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ielts academic writing module > lesson 3

LESSON 3 continued

IELTS WRITING TASK 2:  DEVELOPING AN ARGUMENT

Activity 6 > Analysing the question > 7 minutes

In Part 2 of the IELTS writing test you may be asked to express your opinion about a controversial issue or debate - in other words, a subject for which people tend to have strongly opposing opinions. Here’s an example:

Present a written argument or case to an educated reader with no special knowledge of the following topic.

Relying on fossil fuels such as oil and coal for our energy needs is becoming increasingly impractical. The rising cost and decreasing supply of these fuels, along with concerns about the global warming they cause, means we must find an alternative. The only realistic alternative is nuclear energy.

To what extent do you agree or disagree?

You should use your own ideas, knowledge and experience and support your arguments with examples and relevant evidence.

As always, before you start writing, spend a few minutes thinking about what the question asks, and what the best way to answer is.  Read the example question above one more time, and then click here to say whether these statements are true or false.

Activity 7 > Getting ideas > 5 minutes

The example question you saw in the previous activity invites you to express your opinion about nuclear energy. One way to do this is to discuss arguments for and against this energy source.

a) Take a few minutes to jot down arguments for and against the use of nuclear power.

b) Here are some ideas we thought of. Which of these points are for and which against? Click here to do the activity.

Activity 8 > Organising a balanced discussion > 10 minutes

One way to organise a balanced discussion is simply to divide the arguments for and the arguments against into two separate central paragraphs. You would need to connect ideas using words and expressions such as those you learned in Lessons 1 and 2.

Click to connect the ideas in this example paragraph with words from the box.

However, another effective way to organise your discussion is to match argument with counter-argument in the same paragraph. This can often be a more persuasive way to present your views. You demonstrate awareness of others’ opinions, but at the same time you show why these are mistaken. Again, connecting words and phrases help to hold the paragraph together.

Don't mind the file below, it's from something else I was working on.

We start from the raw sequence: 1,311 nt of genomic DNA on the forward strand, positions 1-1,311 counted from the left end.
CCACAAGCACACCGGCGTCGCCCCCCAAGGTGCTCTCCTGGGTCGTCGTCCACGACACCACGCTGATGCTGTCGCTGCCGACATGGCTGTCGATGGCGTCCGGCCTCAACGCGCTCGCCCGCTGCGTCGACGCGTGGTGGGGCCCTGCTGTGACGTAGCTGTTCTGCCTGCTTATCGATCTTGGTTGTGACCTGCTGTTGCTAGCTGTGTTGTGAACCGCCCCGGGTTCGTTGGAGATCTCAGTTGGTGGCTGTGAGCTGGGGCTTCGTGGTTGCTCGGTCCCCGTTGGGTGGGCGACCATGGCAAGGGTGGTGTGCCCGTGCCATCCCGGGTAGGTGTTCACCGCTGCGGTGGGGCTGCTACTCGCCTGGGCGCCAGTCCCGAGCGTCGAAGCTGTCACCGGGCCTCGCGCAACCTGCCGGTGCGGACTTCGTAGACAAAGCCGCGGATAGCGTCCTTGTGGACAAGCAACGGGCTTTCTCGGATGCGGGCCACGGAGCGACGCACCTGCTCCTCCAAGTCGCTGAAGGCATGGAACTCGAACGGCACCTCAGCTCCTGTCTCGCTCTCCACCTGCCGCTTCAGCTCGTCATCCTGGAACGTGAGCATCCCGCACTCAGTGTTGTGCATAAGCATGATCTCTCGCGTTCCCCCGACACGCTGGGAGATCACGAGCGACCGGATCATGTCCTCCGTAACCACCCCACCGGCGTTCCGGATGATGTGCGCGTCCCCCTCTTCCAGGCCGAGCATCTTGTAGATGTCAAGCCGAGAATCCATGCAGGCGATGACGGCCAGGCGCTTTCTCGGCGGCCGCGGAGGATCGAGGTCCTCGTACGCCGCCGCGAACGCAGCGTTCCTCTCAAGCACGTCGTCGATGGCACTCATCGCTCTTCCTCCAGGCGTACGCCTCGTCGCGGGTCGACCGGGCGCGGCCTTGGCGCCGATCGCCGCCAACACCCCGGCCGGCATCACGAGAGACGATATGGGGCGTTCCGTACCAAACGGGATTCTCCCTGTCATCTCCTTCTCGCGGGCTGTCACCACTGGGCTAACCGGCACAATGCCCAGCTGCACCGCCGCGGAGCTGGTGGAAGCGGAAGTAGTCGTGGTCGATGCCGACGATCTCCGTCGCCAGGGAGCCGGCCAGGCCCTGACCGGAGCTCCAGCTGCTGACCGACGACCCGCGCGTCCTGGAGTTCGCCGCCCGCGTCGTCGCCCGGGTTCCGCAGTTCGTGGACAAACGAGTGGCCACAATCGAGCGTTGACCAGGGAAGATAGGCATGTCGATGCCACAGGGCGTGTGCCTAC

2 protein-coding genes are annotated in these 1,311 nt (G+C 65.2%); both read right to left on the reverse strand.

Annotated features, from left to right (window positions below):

Click to connect the ideas in this example paragraph with words from the box.

Activity 9 > Developing a more formal style > 10 minutes

Notice that in the previous example paragraph, which contrasts argument with counter-argument, the writer uses the passive to introduce ideas:

This is one way to give your writing a more formal style.

Click here to rewrite each of these sentences by putting the main verb in the passive.

There are a number of other ways to make your writing more formal in style. As a general rule, remember that formal writing is different from spoken language, and your composition shouldn’t sound too chatty. Here are a number of things you should avoid.

a) Click here to match the rules with the examples of things to avoid.

b) Now click here to rewrite the sentences from exercise a in a more formal style.

Activity 10 > Example question > 10 minutes

Finally, here is a chance to put what you have learned in this lesson into practice.

Read the example question below twice to make sure you know what it is asking (and isn’t asking).
Brainstorm ideas and opinions - organise them into a ‘for’ and ‘against’ list.
Decide how you want to organise the whole composition - make a paragraph plan.
Write only one paragraph, but use the ‘argument and counter-argument’ format.
Check that your paragraph uses appropriately formal language and style.
When you’ve finished, click here to compare your paragraph with the example answer in the answer key.

Present a written argument or case to an educated reader with no special knowledge of the following topic.

The teaching of Information Technology (computers) has become a standard part of the curriculum in most secondary schools. The same is now happening in primary schools, where children as young as six are learning how to use computers. However, there is a danger that IT skills are being taught at the expense of more basic skills.

To what extent do you agree or disagree?

You should use your own ideas, knowledge and experience and support your arguments with examples and relevant evidence.

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